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How To Take Big Moon Photos All In Camera

After spending the day watching the clouds ebb and flow above Yosemite Valley, I breathed a sigh of relief when they departed for good about 30 minutes before sunset. Perched on a granite slab above Tunnel View, I watched the setting sun’s warming rays climb Yosemite’s vertical granite. Sunset here is always nice, but my prime goal this evening was the full moon that would rise above Yosemite Valley less than five minutes later. 


Photo by Gary Hart. Sony α7R III. Sony 100-400mm f/4.5-5.6 G Master + 2X Teleconverter. 1/8-sec., f/11, ISO 400.

Without clouds to worry about and nothing to do but wait and watch, my anxiety moved on to the next thing—had I plotted the moonrise right? I’d checked and double checked more times than I could count, but there are a lot of moving parts in a telephoto moon shot, and the margin for error is pretty small. Adding to my anxiety, this would be the most extreme moon telephoto shot I’d ever attempted.

My rules for moon photography are simple: capture detail in both the moon and the landscape in one click (no blending of images for exposure, or to upsize or reposition the moon), and appreciate the moment. 

The Right Lens For A Big Moon

I enjoy using the moon as a simple accent to a wide angle scene, but when possible, I also try to photograph the moon big, the bigger the better. And each time I do capture a big moon, I try to figure out how I might capture it even bigger the next time.

Despite media hyperbole each time a “supermoon” comes around, the size of the moon in an image is almost entirely a function of the focal length used to photograph it—super or not, photograph the moon at 16mm and it registers as a tiny dot; photograph it at 600mm (or larger) and the moon dominates your frame.


Photo by Gary Hart. Sony α6300. Sony 100-400mm f/4.5-5.6 G Master + 2X Teleconverter. 1/400-sec., f/11, ISO 200.

For the last several years my go-to big moon lens has been the Sony 100-400mm GM. I like this lens for its magnification and sharpness, and because it gives me focal length flexibility to pull back when I need to fit another foreground feature (or two). Alternately, while it’s too big to live in my bag fulltime, when I really want to go nuclear on the moon, I pack my Sony 200-600mm G lens.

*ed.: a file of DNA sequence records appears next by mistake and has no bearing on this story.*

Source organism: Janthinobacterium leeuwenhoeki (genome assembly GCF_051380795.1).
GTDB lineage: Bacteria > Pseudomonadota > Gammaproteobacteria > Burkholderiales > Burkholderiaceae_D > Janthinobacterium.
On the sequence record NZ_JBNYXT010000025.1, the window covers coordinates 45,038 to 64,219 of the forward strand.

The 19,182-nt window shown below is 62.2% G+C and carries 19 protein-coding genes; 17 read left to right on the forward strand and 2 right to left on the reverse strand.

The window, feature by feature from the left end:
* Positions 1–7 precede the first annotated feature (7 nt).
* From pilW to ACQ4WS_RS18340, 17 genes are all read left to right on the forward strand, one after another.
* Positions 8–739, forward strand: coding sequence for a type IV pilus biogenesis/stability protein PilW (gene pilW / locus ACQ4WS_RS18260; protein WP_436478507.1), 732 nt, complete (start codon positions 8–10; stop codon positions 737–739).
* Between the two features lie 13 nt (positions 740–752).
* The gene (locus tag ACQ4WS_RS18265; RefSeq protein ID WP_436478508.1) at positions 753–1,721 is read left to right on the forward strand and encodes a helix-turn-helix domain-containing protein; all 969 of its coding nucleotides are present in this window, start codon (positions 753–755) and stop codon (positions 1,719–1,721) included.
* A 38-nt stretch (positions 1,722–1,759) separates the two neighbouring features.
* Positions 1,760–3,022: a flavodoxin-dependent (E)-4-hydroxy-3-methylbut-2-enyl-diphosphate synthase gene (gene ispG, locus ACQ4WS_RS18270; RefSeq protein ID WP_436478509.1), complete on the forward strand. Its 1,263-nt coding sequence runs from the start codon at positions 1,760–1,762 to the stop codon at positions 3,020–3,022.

Photo by Gary Hart. Sony α7R IV. Sony 200-600mm f/5.6-6.3 G. 1/25-sec., f/6.3, ISO 800.

Bigger still? The Sony 2X Teleconverter pairs wonderfully with both the 100-400mm and 200-600mm, giving me a focal length all the way out to 1200mm on my full frame bodies.


Photo by Gary Hart. Sony α7R IV. Sony 200-600mm f/5.6-6.3 G + 2X Teleconverter. 1/3-sec., f/13, ISO 400.

Camera Setup

The camera matters too. The greater the sensor’s resolution, the more I can crop to increase the size of the moon without obvious quality loss. Until recently, after maxing out my full frame focal length, I’d sometimes switch to my APS-C (1.5 crop) Sony α6300 for another 50% boost in moon size. But the Sony α7R IV in APS-C crop mode has more resolution than the α6300, so I’m now full frame, full time.

Another important camera consideration is dynamic range. Because a full moon rises at sunset and sets at sunrise (more or less), you’ll be photographing a daylight-bright moon above a foreground in deep twilight shadow. The better your camera’s dynamic range, the better you’ll be able to capture detail in the bright moon and foreground as the rest of the scene darkens.